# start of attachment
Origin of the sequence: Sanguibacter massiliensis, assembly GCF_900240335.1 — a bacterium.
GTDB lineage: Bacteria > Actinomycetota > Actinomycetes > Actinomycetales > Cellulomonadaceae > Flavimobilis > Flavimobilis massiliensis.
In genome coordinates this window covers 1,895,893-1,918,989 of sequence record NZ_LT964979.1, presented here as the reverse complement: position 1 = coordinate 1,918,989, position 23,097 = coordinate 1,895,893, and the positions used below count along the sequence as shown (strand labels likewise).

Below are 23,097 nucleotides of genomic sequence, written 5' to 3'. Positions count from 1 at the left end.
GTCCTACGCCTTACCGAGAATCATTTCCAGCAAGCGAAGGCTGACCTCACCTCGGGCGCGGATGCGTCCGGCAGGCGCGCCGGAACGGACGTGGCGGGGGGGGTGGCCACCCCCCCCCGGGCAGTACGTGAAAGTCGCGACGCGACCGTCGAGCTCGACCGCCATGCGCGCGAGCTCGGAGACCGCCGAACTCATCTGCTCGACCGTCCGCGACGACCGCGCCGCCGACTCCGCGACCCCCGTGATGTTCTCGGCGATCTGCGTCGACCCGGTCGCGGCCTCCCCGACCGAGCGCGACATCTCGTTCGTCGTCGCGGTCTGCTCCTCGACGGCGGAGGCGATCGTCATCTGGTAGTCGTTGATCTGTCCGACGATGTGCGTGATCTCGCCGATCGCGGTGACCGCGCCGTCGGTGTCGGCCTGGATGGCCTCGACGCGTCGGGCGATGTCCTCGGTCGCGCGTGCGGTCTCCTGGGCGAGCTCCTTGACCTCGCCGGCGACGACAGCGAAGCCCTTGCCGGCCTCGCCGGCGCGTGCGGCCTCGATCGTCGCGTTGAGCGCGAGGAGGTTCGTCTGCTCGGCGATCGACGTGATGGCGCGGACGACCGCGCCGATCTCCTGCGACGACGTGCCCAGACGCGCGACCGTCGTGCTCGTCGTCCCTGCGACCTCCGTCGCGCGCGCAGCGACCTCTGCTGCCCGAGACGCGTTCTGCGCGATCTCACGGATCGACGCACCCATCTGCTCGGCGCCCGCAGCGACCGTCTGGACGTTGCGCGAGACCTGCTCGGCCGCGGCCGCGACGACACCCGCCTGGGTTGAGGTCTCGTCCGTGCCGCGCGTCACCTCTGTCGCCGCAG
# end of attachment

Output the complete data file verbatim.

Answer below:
Origin of the sequence: Sanguibacter massiliensis, assembly GCF_900240335.1 — a bacterium.
GTDB lineage: Bacteria > Actinomycetota > Actinomycetes > Actinomycetales > Cellulomonadaceae > Flavimobilis > Flavimobilis massiliensis.
In genome coordinates this window covers 1,895,893-1,918,989 of sequence record NZ_LT964979.1, presented here as the reverse complement: position 1 = coordinate 1,918,989, position 23,097 = coordinate 1,895,893, and the positions used below count along the sequence as shown (strand labels likewise).

Below are 23,097 nucleotides of genomic sequence, written 5' to 3'. Positions count from 1 at the left end.
GTCCTACGCCTTACCGAGAATCATTTCCAGCAAGCGAAGGCTGACCTCACCTCGGGCGCGGATGCGTCCGGCAGGCGCGCCGGAACGGACGTGGCGGGGGGGGTGGCCACCCCCCCCCGGGCAGTACGTGAAAGTCGCGACGCGACCGTCGAGCTCGACCGCCATGCGCGCGAGCTCGGAGACCGCCGAACTCATCTGCTCGACCGTCCGCGACGACCGCGCCGCCGACTCCGCGACCCCCGTGATGTTCTCGGCGATCTGCGTCGACCCGGTCGCGGCCTCCCCGACCGAGCGCGACATCTCGTTCGTCGTCGCGGTCTGCTCCTCGACGGCGGAGGCGATCGTCATCTGGTAGTCGTTGATCTGTCCGACGATGTGCGTGATCTCGCCGATCGCGGTGACCGCGCCGTCGGTGTCGGCCTGGATGGCCTCGACGCGTCGGGCGATGTCCTCGGTCGCGCGTGCGGTCTCCTGGGCGAGCTCCTTGACCTCGCCGGCGACGACAGCGAAGCCCTTGCCGGCCTCGCCGGCGCGTGCGGCCTCGATCGTCGCGTTGAGCGCGAGGAGGTTCGTCTGCTCGGCGATCGACGTGATGGCGCGGACGACCGCGCCGATCTCCTGCGACGACGTGCCCAGACGCGCGACCGTCGTGCTCGTCGTCCCTGCGACCTCCGTCGCGCGCGCAGCGACCTCTGCTGCCCGAGACGCGTTCTGCGCGATCTCACGGATCGACGCACCCATCTGCTCGGCGCCCGCAGCGACCGTCTGGACGTTGCGCGAGACCTGCTCGGCCGCGGCCGCGACGACACCCGCCTGGGTTGAGGTCTCGTCCGTGCCGCGCGTCACCTCTGTCGCCGCAG